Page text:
A port scanner is a tool for mapping TCP and UDP ports. In this test it identifies the status of the ports, whether they are closed, listening or open. You can specify the range of ports that the application will scan, for example: 25 to 80. Generally, port scanners are used by malicious people to identify open ports and plan intrusions. It can also be used by security companies for vulnerability analysis (pen test). One of the most popular port scanners is nmap.
Legitimate Port Scans
Port scanners are important tools for system administrators and computer security consultants because these scans provide an objective picture of the security of networks and individual computers. As a result, there are several companies and organizations that provide network and port scanners or offer scans as a service over the web. Online service providers, such as IRC providers, also use port scans to determine whether clients use open proxies.
Illegal port scans
Since the port scanner effectively rattles back doors to see if a door is open somewhere, the use of this software can in some cases also be seen as a punishable preparatory act. However, this only applies if there is also a punishable act such as computer intrusion (art. 138ab, paragraph 1 of the Criminal Code; art. 144a, paragraph 1 of the BES Criminal Code), because the port scan itself is not punishable.
However, many port scans do not come directly from malicious parties, but from worms and viruses on infected computers, which in this way try to identify targets for infections. In the latter form, only specific ports are usually scanned.
In a TCP scan, the services of the operating system are used to try to establish a connection with another computer. When the connection is established (after a three-way handshake), the scanner disconnects. The advantage is that the operator does not need to have system privileges and the software used is very simple. However, the use of operating system routines prevents the user from manipulating used TCP packets.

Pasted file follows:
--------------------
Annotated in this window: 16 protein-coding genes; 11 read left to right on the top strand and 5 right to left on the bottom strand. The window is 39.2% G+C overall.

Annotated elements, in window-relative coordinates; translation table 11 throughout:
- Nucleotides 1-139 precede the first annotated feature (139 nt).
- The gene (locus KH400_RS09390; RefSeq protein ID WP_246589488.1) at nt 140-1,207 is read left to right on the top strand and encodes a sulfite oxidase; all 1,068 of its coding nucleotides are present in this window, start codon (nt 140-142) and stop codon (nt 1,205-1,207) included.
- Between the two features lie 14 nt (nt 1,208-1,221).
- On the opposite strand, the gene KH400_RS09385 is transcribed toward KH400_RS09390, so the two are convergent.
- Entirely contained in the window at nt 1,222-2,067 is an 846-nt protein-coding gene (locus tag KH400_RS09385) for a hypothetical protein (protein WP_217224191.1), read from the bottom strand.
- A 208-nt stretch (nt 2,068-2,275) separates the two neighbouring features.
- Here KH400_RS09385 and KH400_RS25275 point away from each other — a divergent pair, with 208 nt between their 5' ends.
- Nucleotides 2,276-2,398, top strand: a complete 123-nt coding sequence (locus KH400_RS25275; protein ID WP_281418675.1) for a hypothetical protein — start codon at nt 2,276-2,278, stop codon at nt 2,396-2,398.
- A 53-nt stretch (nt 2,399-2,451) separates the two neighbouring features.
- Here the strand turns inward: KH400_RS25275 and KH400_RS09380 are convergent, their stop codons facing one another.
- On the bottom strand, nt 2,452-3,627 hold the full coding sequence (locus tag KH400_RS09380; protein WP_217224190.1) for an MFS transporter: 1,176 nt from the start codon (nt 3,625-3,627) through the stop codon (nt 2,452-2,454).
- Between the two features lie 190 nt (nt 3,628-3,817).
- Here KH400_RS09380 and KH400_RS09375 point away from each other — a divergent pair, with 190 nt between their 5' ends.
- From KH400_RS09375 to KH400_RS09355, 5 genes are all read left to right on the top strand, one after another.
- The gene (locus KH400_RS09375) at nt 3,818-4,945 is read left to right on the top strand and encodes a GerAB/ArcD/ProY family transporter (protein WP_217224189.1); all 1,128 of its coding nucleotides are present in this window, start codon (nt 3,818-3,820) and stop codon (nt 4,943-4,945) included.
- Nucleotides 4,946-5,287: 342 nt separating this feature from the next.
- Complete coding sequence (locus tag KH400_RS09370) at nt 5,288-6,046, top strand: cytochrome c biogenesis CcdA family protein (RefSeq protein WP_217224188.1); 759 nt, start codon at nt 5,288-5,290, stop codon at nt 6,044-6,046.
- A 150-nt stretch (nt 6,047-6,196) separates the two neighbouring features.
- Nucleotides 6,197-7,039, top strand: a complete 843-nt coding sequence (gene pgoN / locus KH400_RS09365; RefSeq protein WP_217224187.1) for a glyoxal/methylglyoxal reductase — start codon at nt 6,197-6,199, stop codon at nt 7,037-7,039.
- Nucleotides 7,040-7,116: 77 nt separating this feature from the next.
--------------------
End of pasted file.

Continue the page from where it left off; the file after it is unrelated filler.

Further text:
A SYN scan, also known as a semi-open scan, uses specific, often manipulated TCP packets. After the target responds with an ACK to the request to open a connection (with a SYN packet), an RST (reset) packet is sent. This will not complete the three-way handshake and never fully open the connection. Hence the name.
An ACK scan is a fairly specific tool that does not check the availability of a port, but the underlying firewall. This form of scanning is based on the fact that simple firewalls recognize incoming connections by the SYN packet and ignore connections already established. By simply omitting the SYN packet and pretending that there is already an existing connection, conclusions about the rules of the relevant firewall can be retrieved. However, this only works if the firewall software is not stateful, ie does not keep internal information about the state of connections. However, modern firewall software is generally stateful, so this way of scanning is no longer very useful.
Since many firewalls use the SYN packet to detect incoming connections and block them if necessary, an alternative has been devised based on a different treatment of the FIN packet, which in normal use announces the end of a TCP connection. Closed ports respond to a FIN with an RST packet, while open ports ignore the packet. However, this technique doesn’t work with some operating systems that ignore the difference between open and closed ports and always send an RST packet (such as different versions of Microsoft Windows) and systems equipped with stateful packet filtering, such as Linux that can view packet-by-packet or is part of an already existing connection.